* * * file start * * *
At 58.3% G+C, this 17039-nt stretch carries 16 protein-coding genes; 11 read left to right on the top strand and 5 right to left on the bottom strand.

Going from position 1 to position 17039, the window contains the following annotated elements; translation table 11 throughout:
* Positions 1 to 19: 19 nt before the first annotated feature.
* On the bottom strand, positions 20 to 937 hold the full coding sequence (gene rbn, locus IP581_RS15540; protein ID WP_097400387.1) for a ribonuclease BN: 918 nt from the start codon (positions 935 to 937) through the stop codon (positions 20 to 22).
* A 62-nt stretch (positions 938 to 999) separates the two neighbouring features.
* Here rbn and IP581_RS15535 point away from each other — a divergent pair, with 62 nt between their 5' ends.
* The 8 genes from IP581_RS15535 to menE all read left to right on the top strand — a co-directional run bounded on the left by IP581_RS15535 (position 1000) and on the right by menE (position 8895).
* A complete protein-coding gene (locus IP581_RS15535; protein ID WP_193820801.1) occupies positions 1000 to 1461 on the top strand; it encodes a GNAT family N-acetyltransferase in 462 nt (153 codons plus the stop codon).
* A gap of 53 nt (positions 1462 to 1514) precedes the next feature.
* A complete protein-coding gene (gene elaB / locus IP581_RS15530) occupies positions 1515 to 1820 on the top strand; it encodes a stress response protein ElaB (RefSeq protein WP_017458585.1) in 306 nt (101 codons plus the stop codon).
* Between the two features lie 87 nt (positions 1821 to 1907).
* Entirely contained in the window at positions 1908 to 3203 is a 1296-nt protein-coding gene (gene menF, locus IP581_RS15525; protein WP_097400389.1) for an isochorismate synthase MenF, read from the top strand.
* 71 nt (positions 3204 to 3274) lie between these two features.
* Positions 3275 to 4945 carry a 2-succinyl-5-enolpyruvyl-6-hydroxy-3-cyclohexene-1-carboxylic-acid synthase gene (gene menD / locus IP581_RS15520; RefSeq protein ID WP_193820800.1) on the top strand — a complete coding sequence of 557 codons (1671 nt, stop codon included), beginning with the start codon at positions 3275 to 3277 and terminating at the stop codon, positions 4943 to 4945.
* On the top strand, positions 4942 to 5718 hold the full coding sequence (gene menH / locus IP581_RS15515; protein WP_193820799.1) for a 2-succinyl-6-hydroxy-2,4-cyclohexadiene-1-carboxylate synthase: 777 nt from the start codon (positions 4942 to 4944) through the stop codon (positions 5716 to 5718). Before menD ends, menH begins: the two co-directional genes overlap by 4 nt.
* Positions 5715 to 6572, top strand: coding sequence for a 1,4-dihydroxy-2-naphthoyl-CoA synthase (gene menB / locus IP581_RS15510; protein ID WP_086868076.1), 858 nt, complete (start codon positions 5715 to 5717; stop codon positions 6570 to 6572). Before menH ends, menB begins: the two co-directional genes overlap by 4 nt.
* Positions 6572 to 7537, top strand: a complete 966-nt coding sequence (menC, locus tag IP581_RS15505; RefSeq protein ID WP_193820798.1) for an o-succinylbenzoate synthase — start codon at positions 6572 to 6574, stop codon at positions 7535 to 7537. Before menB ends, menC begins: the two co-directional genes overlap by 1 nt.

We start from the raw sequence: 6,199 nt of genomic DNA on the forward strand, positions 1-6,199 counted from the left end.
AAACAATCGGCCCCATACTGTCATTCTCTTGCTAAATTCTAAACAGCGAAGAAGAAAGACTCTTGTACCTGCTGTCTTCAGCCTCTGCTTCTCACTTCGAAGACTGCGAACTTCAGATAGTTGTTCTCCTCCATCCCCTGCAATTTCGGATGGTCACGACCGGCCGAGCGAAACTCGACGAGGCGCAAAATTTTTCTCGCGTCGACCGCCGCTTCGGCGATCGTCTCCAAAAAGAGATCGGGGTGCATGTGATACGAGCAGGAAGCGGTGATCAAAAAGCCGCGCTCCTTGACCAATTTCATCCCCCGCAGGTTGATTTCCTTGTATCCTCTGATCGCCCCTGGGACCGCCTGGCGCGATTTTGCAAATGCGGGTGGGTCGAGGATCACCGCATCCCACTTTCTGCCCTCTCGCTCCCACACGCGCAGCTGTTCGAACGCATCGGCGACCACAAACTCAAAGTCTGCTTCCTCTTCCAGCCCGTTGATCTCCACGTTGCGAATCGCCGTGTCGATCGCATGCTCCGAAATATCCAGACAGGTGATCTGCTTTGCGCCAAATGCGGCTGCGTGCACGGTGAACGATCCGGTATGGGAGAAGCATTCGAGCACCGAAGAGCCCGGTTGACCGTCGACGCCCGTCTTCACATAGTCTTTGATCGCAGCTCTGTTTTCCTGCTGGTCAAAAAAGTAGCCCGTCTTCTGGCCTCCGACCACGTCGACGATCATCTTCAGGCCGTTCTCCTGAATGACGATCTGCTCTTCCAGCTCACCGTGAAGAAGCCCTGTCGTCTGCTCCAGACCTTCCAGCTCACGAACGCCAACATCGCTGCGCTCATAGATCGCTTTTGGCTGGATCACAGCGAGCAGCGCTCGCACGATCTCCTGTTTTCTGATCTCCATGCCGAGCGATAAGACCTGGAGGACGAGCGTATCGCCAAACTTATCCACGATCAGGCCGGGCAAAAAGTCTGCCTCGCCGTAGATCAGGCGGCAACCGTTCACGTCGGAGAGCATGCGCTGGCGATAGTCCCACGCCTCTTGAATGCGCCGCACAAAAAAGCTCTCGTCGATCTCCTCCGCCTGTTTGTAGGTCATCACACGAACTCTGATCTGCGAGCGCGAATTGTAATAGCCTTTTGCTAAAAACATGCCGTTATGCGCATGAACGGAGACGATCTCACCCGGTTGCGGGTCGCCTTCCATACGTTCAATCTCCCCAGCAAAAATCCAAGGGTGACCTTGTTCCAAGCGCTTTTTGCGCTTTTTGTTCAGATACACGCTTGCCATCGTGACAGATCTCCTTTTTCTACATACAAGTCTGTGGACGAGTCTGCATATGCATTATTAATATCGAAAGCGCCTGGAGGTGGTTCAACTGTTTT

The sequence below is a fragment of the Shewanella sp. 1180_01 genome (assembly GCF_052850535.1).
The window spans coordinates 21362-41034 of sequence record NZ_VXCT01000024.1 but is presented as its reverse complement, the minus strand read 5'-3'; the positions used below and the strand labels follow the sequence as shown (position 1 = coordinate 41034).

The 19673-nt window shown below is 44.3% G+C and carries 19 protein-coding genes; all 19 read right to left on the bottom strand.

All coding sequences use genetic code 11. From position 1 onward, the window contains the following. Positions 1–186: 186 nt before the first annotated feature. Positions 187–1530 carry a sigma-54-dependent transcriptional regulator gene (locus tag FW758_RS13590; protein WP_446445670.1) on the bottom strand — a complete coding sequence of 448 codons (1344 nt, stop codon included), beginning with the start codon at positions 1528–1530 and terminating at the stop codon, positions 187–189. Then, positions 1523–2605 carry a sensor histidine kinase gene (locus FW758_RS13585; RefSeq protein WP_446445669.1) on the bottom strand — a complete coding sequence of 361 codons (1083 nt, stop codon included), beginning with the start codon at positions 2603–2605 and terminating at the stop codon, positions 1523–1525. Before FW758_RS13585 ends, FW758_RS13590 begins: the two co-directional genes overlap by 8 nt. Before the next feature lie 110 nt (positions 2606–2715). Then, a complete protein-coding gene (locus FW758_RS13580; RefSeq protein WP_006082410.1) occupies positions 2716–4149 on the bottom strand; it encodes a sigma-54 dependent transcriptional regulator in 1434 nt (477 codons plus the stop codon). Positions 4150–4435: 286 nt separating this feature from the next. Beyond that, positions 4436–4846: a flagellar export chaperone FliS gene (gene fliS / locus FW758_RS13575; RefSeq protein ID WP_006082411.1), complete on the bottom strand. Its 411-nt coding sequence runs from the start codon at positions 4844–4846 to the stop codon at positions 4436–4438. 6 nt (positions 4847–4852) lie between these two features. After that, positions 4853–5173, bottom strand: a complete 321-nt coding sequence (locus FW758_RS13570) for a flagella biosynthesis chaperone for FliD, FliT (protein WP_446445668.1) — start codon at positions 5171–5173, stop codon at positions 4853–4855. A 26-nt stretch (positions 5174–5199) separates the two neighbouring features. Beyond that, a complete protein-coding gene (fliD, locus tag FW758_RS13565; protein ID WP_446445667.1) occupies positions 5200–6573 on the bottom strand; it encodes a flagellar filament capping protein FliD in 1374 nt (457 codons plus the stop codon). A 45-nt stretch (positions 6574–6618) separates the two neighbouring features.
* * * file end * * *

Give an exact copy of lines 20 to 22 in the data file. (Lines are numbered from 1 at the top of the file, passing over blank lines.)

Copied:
The sequence below is a fragment of the Shewanella sp. 1180_01 genome (assembly GCF_052850535.1).
The window spans coordinates 21362-41034 of sequence record NZ_VXCT01000024.1 but is presented as its reverse complement, the minus strand read 5'-3'; the positions used below and the strand labels follow the sequence as shown (position 1 = coordinate 41034).

The 19673-nt window shown below is 44.3% G+C and carries 19 protein-coding genes; all 19 read right to left on the bottom strand.